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Laboratory Study of Gravity Currents over Submerged Vegetation Canopies
  • Chien-Yung Tseng,
  • Kurtis Duemler,
  • Rafael Tinoco
Chien-Yung Tseng
University of Illinois at Urbana-Champaign

Corresponding Author:cytseng2@illinois.edu

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Kurtis Duemler
University of Illinois at Urbana Champaign
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Rafael Tinoco
University of Illinois at Urbana Champaign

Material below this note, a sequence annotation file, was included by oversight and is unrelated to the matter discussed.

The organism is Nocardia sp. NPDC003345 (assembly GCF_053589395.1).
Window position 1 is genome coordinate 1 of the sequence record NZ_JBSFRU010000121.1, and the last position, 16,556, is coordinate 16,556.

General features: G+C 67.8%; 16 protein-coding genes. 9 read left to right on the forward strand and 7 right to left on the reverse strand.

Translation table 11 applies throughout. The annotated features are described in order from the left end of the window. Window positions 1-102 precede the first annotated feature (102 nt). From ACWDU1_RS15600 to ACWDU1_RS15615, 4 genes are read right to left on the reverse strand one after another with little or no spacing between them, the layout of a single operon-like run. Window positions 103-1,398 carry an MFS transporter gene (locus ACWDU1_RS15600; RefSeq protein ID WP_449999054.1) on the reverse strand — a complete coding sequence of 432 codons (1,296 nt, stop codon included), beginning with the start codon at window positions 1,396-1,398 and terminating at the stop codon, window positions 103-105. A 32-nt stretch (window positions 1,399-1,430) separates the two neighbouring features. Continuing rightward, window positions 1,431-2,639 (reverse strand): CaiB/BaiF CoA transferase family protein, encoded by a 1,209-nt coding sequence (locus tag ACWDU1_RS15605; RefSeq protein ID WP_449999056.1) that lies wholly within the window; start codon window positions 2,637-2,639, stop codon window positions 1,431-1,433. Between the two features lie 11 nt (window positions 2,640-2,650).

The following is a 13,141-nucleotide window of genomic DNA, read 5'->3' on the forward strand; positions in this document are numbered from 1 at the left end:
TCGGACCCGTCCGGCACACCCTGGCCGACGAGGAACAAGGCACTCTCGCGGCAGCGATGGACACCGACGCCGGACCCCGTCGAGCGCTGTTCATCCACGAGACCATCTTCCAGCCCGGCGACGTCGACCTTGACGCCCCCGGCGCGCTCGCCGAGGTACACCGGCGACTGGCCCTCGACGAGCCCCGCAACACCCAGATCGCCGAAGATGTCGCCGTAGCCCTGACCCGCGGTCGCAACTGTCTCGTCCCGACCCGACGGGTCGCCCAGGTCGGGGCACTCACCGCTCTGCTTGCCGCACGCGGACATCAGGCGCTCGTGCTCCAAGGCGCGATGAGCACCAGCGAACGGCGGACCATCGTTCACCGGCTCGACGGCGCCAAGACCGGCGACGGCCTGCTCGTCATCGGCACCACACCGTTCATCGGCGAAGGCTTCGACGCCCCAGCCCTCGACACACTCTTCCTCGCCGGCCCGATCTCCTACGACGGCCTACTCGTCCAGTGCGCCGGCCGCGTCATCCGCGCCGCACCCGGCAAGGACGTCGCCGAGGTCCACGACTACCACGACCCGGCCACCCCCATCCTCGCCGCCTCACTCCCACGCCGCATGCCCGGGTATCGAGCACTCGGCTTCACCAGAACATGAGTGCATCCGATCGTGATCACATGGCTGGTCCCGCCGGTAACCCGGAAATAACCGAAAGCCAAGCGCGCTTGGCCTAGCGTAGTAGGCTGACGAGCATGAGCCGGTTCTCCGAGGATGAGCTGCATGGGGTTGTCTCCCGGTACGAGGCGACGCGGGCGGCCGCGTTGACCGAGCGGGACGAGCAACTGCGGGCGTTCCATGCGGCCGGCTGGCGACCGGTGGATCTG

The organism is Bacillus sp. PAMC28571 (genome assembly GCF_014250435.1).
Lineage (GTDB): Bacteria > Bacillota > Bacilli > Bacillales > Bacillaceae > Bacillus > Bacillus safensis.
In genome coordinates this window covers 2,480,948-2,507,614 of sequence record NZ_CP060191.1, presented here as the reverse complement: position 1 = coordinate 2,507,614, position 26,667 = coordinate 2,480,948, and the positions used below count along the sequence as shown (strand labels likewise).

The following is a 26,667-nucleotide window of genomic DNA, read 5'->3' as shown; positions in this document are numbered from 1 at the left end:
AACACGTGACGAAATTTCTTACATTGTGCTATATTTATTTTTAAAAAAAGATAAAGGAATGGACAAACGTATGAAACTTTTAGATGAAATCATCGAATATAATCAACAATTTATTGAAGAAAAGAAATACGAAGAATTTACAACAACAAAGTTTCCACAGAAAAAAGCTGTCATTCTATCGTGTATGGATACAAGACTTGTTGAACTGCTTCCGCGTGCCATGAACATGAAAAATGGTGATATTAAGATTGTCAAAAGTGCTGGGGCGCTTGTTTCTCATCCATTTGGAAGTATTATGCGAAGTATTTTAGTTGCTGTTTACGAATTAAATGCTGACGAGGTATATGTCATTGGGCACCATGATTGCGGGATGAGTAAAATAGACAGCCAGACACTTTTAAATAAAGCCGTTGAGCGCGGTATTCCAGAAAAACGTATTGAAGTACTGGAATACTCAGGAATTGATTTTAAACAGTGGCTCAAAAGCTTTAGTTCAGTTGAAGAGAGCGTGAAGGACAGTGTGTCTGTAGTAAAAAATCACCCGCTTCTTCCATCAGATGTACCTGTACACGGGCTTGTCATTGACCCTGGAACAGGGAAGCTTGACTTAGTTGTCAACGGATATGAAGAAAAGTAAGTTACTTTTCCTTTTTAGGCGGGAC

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Gravity currents frequently occur when excess suspended sediments are flushed along a river and discharged into greater natural water environments such as lakes, reservoirs, and estuaries. Gravity and turbidity currents have been broadly investigated, but the effect of aquatic vegetation on their propagation in natural waters still presents several open questions. We conducted a series of laboratory experiments to investigate how flexible vegetation affects the propagation and flow structure of gravity currents on a constant slope. We used both rigid cylinders and flexible synthetic plants to mimic natural submerged vegetation canopies. By varying density configurations of the vegetation array and comparing the outcomes of rigid cylinders and flexible plants, the data showed distinct patterns based on array density and plant morphology. A two-layer current was created when the array density is large enough to redirect the flow, as opposed to sparser conditions where the denser fluid passes swiftly through the array. Flexible vegetation further suppresses the propagation speed of gravity currents compared to arrays of rigid cylinder with the same density, highlighting the importance of the multi-scale processes driven by complex plant morphologies that are not represented by rigid cylinder arrays.